One way we can keep ourselves warm is to winterize our houses. Not only does winterizing our homes keep us warm, but it also saves us money! Research shows that homeowners who weatherize their homes save up to 14% on utility bills, which translates into a sizable chunk of cash considering how high utility bills are getting these days.
OK, so let’s get on with our home winterizing checklist:
Caulk it. Go around to all of your door frames and windows and make sure you’ve got good weatherproof seals. Most heat loss in homes comes from tiny cracks between doorjambs and window sills. Believe me, even if you can’t see the crack, you’ll definitely feel it later in the form of leeching cold.
Use high quality silicone caulk. Silicone caulk is the only caulk that is weatherproof, shrinkproof and waterproof. Silicone caulk goes on smoothly and resists yellowing and cracking. It costs a bit more, but the investment pays off in the end.
Be sure to caulk both inside and outside – go all around window and door frames, applying a nice smooth line that will protect you from the elements.
And since you’re going to be spending the day around the house, it is a perfect time to inspect your house for other wintertime hazards.
Look for loose or missing roof tiles. No sense trying to keep the cold out if you’re going to let the rain in.
Visually inspect your fascia and soffits. Make sure there is no visible sign of rot on the wood and be especially watchful for gnaw holes or missing chunks of wood where wintering squirrels can’t get into your house. Squirrels are a nuisance, to say the least. And they’re impossible to get rid of once they’re inside of your walls….gnawing away at your electrical wiring.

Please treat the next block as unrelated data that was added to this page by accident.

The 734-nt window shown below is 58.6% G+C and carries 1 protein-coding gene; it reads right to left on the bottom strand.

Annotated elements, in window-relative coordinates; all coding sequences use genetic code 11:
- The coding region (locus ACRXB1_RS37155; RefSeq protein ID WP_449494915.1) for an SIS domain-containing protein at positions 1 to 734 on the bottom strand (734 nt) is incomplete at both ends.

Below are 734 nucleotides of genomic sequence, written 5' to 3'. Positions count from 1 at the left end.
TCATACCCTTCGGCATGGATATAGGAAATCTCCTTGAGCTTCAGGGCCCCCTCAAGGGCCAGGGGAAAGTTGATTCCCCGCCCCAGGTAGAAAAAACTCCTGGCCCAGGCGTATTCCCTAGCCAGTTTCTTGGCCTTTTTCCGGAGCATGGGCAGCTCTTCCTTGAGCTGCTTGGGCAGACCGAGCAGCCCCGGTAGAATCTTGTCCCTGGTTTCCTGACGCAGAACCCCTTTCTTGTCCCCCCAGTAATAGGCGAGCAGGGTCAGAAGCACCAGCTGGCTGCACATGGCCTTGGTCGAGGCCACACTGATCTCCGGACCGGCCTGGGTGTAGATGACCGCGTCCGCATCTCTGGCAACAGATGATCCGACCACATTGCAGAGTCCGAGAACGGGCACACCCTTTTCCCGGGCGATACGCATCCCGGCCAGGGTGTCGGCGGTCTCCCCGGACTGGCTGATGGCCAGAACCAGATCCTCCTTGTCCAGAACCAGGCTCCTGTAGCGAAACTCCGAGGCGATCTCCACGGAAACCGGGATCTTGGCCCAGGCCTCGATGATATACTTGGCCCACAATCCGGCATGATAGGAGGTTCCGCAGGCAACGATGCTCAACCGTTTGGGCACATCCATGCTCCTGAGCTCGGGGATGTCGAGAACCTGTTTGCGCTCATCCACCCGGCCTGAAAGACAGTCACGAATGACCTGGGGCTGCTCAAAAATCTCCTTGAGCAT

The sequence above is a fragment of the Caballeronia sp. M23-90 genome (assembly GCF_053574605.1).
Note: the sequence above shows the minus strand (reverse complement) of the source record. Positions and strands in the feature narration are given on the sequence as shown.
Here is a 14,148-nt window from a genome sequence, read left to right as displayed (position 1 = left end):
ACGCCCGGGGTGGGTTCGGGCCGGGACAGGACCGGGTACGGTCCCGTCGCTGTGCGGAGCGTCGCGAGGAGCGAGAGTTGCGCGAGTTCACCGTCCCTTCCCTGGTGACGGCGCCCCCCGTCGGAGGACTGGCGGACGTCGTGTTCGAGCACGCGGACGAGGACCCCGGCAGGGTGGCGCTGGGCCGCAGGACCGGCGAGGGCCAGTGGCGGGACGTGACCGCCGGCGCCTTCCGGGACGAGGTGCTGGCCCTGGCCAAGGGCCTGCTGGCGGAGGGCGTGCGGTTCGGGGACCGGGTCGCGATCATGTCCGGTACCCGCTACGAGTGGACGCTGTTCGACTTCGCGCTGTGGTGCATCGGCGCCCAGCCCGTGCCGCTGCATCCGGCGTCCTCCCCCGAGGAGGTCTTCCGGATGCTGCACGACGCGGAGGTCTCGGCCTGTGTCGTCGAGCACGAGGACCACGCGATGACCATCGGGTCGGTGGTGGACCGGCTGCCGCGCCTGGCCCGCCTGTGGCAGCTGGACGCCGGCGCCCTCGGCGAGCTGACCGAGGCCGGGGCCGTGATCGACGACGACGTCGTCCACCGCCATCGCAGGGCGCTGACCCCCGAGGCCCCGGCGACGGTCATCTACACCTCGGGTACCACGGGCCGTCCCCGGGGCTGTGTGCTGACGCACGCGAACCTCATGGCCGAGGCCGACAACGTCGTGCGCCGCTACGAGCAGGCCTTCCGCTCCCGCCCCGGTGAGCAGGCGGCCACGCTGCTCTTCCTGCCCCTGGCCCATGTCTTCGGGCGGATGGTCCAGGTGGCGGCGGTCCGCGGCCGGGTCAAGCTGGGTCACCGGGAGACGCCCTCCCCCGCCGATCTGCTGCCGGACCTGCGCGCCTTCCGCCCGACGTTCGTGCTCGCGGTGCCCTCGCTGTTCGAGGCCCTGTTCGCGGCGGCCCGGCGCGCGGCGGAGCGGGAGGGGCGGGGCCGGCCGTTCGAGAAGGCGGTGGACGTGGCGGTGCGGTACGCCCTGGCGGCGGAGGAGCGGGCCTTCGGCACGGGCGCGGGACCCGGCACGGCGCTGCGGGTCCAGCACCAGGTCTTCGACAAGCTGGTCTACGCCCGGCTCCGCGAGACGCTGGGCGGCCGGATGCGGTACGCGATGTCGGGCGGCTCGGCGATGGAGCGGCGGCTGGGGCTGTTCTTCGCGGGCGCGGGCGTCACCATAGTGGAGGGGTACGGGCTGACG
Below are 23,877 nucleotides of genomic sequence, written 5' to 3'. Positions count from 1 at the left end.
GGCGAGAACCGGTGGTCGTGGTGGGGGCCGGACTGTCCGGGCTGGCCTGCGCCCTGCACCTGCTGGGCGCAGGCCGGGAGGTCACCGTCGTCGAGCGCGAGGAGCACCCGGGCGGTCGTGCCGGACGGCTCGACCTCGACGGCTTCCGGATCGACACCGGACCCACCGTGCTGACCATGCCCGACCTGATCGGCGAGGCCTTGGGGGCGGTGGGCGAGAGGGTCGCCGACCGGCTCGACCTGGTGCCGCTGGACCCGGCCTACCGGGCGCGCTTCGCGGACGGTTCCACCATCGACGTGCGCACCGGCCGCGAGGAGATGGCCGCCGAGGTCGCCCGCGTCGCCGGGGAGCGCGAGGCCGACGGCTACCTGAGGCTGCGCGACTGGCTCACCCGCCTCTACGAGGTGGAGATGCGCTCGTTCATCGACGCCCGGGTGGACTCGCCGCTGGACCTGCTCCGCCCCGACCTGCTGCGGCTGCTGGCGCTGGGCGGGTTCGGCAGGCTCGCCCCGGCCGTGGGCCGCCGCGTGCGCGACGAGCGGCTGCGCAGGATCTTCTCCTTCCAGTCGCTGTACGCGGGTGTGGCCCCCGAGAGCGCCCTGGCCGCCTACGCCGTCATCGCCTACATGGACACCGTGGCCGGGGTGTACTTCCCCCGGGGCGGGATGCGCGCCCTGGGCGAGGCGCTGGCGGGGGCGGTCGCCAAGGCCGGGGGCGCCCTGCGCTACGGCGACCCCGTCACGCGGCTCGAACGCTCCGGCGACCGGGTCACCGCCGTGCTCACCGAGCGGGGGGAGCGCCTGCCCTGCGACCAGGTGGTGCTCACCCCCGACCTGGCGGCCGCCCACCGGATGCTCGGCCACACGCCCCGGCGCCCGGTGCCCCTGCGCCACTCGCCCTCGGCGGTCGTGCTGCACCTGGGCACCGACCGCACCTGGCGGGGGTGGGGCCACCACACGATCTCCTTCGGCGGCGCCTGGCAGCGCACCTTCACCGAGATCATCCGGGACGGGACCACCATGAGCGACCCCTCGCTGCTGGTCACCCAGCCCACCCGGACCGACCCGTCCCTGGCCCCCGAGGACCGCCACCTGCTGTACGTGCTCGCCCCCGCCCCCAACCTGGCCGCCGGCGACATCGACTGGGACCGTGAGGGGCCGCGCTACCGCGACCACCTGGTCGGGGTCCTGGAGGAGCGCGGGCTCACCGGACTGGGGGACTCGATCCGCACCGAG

Speaking of squirrels, wintertime is also rodent time. It’s cold out there and the food sources have dried up. Rats and field mice are going to be looking for a warm place to curl up with plenty of food nearby.
While you’re out caulking your windows and doors, and inspecting your fascia and soffits, do yourself a huge favor and inspect the foundation of your home too. Look for gaps between the base of the house and the top of the foundation where rodents might get in.
Take care of your house and it will take care of you. For more information on weatherizing your home, you should inspect annually to assure that your house is bundled up tight.
Related articles: Replacing and repairing rotten fascia and soffit.